1. TPOT is a Python tool that automatically creates and optimizes machine learning pipelines using genetic programming. Think of TPOT as your “Data Science Assistant”: TPOT will automate the most tedious part of machine learning by intelligently exploring thousands of possible pipelines, then recommending the pipelines that work best for your data.

      https://github.com/rhiever/tpot TPOT (Tree-based Pipeline Optimization Tool) Built on numpy, scipy, pandas, scikit-learn, and deap.

    1. Nanodegree Program Summary Machine learning represents a key evolution in the fields of computer science, data analysis, software engineering, and artificial intelligence. It has quickly become industry's preferred way to make sense of the staggering volume of data our modern world produces. Machine learning engineers build programs that dynamically perform the analyses that data scientists used to perform manually. These programs can “learn” based on millions of experiences, all rigorously and numerically defined.
  35. Oct 2015
    1. I have the feeling we do not need to use models as complicated as some outlined in the text; we can (and finally will have to) abstract from most of the issues we can imagine. I expect that "magic" (an undisclosed heuristic, perhaps in combination with machine learning) will deal with the issues, a black box that will be considered inherently flawed and practical enough at the same time. The results from experimental ethics can help form the heuristic while the necessity for easy implementation and maintainability will limit the applications significantly.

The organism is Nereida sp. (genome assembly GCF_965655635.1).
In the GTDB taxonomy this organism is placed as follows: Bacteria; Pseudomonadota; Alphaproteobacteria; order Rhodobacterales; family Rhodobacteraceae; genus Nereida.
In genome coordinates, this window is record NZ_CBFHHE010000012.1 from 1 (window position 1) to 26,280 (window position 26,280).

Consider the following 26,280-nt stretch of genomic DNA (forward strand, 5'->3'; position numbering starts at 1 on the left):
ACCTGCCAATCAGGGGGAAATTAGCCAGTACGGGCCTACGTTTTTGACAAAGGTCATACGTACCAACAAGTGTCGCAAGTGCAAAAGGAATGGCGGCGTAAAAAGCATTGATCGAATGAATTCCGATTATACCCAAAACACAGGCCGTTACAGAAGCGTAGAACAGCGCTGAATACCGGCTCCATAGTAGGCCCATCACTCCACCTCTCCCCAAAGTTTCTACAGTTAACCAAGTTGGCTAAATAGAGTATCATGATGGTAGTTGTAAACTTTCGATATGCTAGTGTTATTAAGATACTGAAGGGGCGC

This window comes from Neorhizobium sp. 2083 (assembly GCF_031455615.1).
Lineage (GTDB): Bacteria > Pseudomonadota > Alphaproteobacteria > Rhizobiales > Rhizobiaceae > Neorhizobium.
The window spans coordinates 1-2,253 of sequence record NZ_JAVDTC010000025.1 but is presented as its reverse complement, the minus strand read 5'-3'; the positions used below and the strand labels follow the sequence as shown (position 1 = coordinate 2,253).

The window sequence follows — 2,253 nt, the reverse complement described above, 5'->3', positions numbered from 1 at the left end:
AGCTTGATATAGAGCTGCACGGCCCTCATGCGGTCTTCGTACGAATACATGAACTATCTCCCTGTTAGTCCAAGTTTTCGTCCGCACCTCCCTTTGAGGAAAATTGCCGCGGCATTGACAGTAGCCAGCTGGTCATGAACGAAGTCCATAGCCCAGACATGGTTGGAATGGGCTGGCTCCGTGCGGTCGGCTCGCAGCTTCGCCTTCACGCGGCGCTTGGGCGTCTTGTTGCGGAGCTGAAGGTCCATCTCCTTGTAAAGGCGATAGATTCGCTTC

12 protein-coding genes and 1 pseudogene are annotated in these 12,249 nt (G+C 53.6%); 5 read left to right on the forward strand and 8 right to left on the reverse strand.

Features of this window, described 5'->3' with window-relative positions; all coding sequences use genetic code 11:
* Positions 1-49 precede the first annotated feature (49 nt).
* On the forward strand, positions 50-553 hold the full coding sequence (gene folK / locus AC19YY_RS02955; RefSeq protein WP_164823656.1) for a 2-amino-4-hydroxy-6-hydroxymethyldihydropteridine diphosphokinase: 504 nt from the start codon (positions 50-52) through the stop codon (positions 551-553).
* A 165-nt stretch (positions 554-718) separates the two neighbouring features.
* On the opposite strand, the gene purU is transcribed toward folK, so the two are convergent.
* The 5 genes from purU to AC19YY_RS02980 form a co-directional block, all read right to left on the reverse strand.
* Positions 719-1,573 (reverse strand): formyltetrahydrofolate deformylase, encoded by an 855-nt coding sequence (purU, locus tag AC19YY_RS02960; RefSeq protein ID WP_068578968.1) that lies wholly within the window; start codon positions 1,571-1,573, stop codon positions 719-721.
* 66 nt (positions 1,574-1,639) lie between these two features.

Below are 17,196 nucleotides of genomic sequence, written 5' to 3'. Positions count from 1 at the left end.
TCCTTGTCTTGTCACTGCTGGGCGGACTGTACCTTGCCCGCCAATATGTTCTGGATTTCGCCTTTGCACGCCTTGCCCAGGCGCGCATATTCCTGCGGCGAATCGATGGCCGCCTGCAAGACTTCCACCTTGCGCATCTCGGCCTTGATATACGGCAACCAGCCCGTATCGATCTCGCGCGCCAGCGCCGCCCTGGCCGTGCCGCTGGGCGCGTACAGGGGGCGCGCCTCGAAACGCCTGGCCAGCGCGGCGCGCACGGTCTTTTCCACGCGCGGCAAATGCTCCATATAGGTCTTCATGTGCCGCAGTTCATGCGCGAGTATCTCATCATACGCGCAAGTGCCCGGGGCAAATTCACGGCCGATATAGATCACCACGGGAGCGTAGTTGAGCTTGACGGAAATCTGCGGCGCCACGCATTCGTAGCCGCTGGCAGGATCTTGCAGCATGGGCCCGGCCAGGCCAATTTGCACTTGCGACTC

36. Sep 2015
  37. Aug 2015
  38. Jul 2015
  39. Jun 2015
    1. Enter the Daily Mail website, MailOnline, and CNN online. These sites display news stories with the main points of the story displayed as bullet points that are written independently of the text. “Of key importance is that these summary points are abstractive and do not simply copy sentences from the documents,” say Hermann and co.

      Someday, maybe projects like Hypothesis will help teach computers to read, too.

  40. Jan 2015
    1. Logistic regression, also called a logit model, is used to model dichotomous outcome variables. In the logit model the log odds of the outcome is modeled as a linear combination of the predictor variables.